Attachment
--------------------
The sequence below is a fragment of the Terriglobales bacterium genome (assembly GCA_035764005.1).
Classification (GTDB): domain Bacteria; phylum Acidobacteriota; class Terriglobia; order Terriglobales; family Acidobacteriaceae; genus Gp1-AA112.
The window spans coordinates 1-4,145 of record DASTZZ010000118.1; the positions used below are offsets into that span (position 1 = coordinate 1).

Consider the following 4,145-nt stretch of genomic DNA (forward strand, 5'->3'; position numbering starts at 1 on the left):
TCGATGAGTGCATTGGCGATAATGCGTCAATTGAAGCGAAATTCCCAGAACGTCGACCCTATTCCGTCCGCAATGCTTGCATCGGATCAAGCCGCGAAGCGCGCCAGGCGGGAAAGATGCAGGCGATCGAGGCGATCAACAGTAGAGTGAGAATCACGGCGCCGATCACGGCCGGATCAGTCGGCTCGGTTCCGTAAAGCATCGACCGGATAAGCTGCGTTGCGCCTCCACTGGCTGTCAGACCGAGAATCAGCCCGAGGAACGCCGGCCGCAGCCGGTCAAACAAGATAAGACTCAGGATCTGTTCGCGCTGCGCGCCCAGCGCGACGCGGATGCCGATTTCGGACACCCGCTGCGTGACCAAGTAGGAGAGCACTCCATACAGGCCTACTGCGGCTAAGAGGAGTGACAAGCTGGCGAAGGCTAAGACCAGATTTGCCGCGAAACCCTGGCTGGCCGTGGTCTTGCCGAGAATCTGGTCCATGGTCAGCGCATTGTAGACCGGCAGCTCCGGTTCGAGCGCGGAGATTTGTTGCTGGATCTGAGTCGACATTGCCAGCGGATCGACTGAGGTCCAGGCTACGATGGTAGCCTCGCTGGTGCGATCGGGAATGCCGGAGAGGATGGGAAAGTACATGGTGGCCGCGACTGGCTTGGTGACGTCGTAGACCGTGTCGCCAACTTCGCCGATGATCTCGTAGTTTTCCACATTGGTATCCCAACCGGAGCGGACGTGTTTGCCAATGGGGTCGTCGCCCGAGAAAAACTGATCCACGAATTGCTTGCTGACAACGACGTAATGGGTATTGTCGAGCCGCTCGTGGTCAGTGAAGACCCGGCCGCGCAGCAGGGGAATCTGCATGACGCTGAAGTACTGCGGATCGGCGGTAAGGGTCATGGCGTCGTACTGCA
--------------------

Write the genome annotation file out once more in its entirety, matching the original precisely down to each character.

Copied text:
The sequence below is a fragment of the Terriglobales bacterium genome (assembly GCA_035764005.1).
Classification (GTDB): domain Bacteria; phylum Acidobacteriota; class Terriglobia; order Terriglobales; family Acidobacteriaceae; genus Gp1-AA112.
The window spans coordinates 1-4,145 of record DASTZZ010000118.1; the positions used below are offsets into that span (position 1 = coordinate 1).

Consider the following 4,145-nt stretch of genomic DNA (forward strand, 5'->3'; position numbering starts at 1 on the left):
TCGATGAGTGCATTGGCGATAATGCGTCAATTGAAGCGAAATTCCCAGAACGTCGACCCTATTCCGTCCGCAATGCTTGCATCGGATCAAGCCGCGAAGCGCGCCAGGCGGGAAAGATGCAGGCGATCGAGGCGATCAACAGTAGAGTGAGAATCACGGCGCCGATCACGGCCGGATCAGTCGGCTCGGTTCCGTAAAGCATCGACCGGATAAGCTGCGTTGCGCCTCCACTGGCTGTCAGACCGAGAATCAGCCCGAGGAACGCCGGCCGCAGCCGGTCAAACAAGATAAGACTCAGGATCTGTTCGCGCTGCGCGCCCAGCGCGACGCGGATGCCGATTTCGGACACCCGCTGCGTGACCAAGTAGGAGAGCACTCCATACAGGCCTACTGCGGCTAAGAGGAGTGACAAGCTGGCGAAGGCTAAGACCAGATTTGCCGCGAAACCCTGGCTGGCCGTGGTCTTGCCGAGAATCTGGTCCATGGTCAGCGCATTGTAGACCGGCAGCTCCGGTTCGAGCGCGGAGATTTGTTGCTGGATCTGAGTCGACATTGCCAGCGGATCGACTGAGGTCCAGGCTACGATGGTAGCCTCGCTGGTGCGATCGGGAATGCCGGAGAGGATGGGAAAGTACATGGTGGCCGCGACTGGCTTGGTGACGTCGTAGACCGTGTCGCCAACTTCGCCGATGATCTCGTAGTTTTCCACATTGGTATCCCAACCGGAGCGGACGTGTTTGCCAATGGGGTCGTCGCCCGAGAAAAACTGATCCACGAATTGCTTGCTGACAACGACGTAATGGGTATTGTCGAGCCGCTCGTGGTCAGTGAAGACCCGGCCGCGCAGCAGGGGAATCTGCATGACGCTGAAGTACTGCGGATCGGCGGTAAGGGTCATGGCGTCGTACTGCA